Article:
Walmart Facing Federal Lawsuit for Firing of Employee With Down Syndrome
Walmart is facing a federal lawsuit from the U.S. Equal Employment Opportunities Commission over termination of a 15-year employee with Down Syndrome at a Wisconsin store.
According to a news release from the EEOC on Wednesday, the woman was disciplined for failing to show up to her shift after management changed her schedule of 15 years. The woman typically worked from noon to 4 p.m. The new scheduling system called for the woman to work later and longer shifts and, because of her disability, she was unable to live up to the changes in routine, according to reports.
Walmart did not change the woman’s schedule even after she requested the changes, according to reports. The new schedule took effect in November 2014 and the woman was fired for attendance issues July 10, 2015.
The woman’s sister and legal guardian became involved when she received the call from Walmart regarding the termination. The sister said she was told the computerized scheduling system could not change her the woman’s schedule back to what it was originally and was told the woman would not be rehired.
The sister decided to bring the matter to the EEOC.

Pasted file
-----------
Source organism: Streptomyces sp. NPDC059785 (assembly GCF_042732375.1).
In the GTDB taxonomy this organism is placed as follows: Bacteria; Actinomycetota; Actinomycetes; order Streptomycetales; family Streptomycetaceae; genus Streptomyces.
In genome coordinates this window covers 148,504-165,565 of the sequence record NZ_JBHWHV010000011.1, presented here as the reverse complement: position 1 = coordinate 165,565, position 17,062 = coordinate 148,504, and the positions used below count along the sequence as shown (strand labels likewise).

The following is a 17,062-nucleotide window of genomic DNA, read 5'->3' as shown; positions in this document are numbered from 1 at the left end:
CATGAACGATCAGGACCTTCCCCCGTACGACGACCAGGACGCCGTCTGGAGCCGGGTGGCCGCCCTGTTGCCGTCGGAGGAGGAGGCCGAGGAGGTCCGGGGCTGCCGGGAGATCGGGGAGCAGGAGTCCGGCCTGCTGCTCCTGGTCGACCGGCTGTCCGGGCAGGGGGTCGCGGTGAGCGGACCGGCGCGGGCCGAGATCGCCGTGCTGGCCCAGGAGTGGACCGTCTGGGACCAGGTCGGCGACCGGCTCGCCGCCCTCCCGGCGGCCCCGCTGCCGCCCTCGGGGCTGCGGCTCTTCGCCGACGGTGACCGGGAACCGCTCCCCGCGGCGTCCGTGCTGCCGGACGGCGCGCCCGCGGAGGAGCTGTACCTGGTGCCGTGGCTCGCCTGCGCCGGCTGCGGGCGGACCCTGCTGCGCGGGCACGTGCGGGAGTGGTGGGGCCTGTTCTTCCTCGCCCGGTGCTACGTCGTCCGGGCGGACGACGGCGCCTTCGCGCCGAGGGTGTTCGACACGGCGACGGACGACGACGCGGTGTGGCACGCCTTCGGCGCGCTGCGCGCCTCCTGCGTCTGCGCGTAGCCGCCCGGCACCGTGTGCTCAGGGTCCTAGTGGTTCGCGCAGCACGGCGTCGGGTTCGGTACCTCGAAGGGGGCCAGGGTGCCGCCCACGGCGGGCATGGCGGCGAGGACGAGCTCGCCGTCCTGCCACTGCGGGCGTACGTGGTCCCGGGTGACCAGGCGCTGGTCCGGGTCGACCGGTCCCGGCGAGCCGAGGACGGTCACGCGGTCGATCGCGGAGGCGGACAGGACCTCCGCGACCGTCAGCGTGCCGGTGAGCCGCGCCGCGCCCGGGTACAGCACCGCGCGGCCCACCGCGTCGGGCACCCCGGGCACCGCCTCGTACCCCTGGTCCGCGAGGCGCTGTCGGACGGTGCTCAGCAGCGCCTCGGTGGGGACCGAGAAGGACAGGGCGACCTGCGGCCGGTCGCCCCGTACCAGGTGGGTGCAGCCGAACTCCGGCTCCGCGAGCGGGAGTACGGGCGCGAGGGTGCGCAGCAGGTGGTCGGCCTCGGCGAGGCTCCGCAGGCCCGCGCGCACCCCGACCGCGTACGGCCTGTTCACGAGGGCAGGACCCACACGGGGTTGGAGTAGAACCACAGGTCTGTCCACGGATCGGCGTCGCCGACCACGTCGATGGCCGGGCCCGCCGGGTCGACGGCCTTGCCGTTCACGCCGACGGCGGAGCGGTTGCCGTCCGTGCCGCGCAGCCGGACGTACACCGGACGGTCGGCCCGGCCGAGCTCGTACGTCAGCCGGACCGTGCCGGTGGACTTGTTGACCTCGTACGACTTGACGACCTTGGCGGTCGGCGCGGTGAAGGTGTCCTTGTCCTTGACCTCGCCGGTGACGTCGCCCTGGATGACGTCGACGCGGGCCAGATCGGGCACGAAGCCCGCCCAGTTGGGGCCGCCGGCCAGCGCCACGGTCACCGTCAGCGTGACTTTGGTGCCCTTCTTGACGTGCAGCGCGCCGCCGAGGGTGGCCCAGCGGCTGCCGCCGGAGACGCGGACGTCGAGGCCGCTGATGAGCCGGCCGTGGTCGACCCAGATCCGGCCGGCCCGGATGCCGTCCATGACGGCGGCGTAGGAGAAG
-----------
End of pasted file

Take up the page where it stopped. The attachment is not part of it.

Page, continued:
The sister said that her sister’s Down syndrome makes it extremely difficult to make any changes to her routine.
The sister said her sister was devastated by the termination and still misses working at Walmart.
In a statement released by a Walmart spokesman, he said the woman understood her job requirements and understood the importance of working her full work schedule. He said even after being spoken to about her absenteeism, she continually failed to complete her assigned shift.
The EEOC sees Walmart’s actions as a violation of the Americans with Disabilities Act.
The lawsuit filed Wednesday, EEOC v. Wal-Mart Stores East LP, asks the court to order Walmart to reinstate the woman with back pay as well as compensatory and punitive damages. The lawsuit also seeks a “permanent injunction enjoining Walmart from failing to provide a reasonable accommodation for disability and discharging an employee” because of a disability.
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